Tree Order Forms, Farm Tax Guides, Crop Performance Reports

 

Missouri Department of Conservation tree seedling order forms are now available at the University Extension Center in the Courthouse Annex building in Tuscumbia and at the Miller County Soil and Water Conservation District offices at 101 Industrial Park Road in Eldon. Seedlings should be ordered early for spring planting while the selection is good.  Information about tree planting is available through the Extension office, the Soil and Water Conservation District (SWCD) and through the Missouri Department of Conservation.  Cost sharing or incentives for some planting practices may be available through the SWCD.  Ask for Agricultural Guide “Before You Order Tree Seedlings” available by calling the Extension office at (573) 369-2394.

The 2014 Farmer’s IRS Publication Tax Guide is now available at Extension offices throughout the state.  Come in for your copy.

For those interested in how new corn hybrids and other crops performed at five University locations around the state, call (573) 369-2394 and request a copy of the 2014 Missouri Crop Performance reports.   

Century Farm Applications will be available after February 1, 2015. The application is available at the following web site; http://extension.missouri.edu/CENTURYFARM/

Other University of Missouri Extension information is available on the Internet at http://extension.missouri.edu/. The local Miller County website is http://extension.missouri.edu/miller.

 

Joining 4-H is easy

4-H is a community of young people across America learning leadership, citizenship and life skills. 4-H is young people making new friends and memories while preparing to be leaders of today and tomorrow. We are a volunteer-led organization that reaches boys and girls through small groups called clubs. 4-H members choose from over 40 projects in which to participate. Most projects use hands-on learning experiences to teach subject matter and life-skills such as cooperation, leadership and decision making — skills that can be applied over and over for a lifetime. Contact Miller County Extension at millerco@missouri.edu or at 573-369-2394.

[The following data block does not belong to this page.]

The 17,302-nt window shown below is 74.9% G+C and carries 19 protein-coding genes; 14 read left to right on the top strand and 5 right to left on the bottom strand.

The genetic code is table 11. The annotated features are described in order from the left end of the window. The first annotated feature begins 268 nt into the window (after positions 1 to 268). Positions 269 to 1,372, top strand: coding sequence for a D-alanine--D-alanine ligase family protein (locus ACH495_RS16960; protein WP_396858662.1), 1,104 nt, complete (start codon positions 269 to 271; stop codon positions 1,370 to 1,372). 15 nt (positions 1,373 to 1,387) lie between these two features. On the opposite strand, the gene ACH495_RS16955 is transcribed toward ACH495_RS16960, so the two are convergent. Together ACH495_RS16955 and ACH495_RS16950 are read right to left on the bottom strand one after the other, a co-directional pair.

Read more about 4-H programs

Don’t guess; soil tests save time, money

 Soil testing is the best guide to the wise and efficient use of fertilizer and soil amendments, said Manjula Nathan, director of the University of Missouri Extension Soil Testing and Plant Diagnostic Services.

 Whether you grow acres of row crops or have a vegetable patch in the backyard, a soil test will provide you with an analysis of nutrients and a set of recommendations for any improvements.

 “We frequently get questions from customers like, ‘I apply fertilizer every year. How come my plants are not doing well?’” Nathan said.

 “Most of the time the problem is they never have done a soil test, but have been guessing on fertilizer requirements,” she said. “They do not realize that by guessing they are wasting money by over- or under application, and the excess fertilizer can end up in streams, ponds and underground water, polluting the environment.”

Soil testing can be done through the extension office. Soil tests cost $15 per sample during the first full week of the month and are $16.50 per sample otherwise. Six or more tests are $12.50 per sample. Make sure your soil is dry when you bring it in. A soil probe and a auger that can be checked out from the extension office. There is a $50 deposit on the soil probe. Soil testing publications

Private pesticide training

If you need to be certified or recertified, call the extension office to schedule a time to view the video. There is a minimal fee. Individuals are required to have a Private Pesticide Applicator Reference Manual. Bring your copy for verification or purchase one for $12 at the extension office.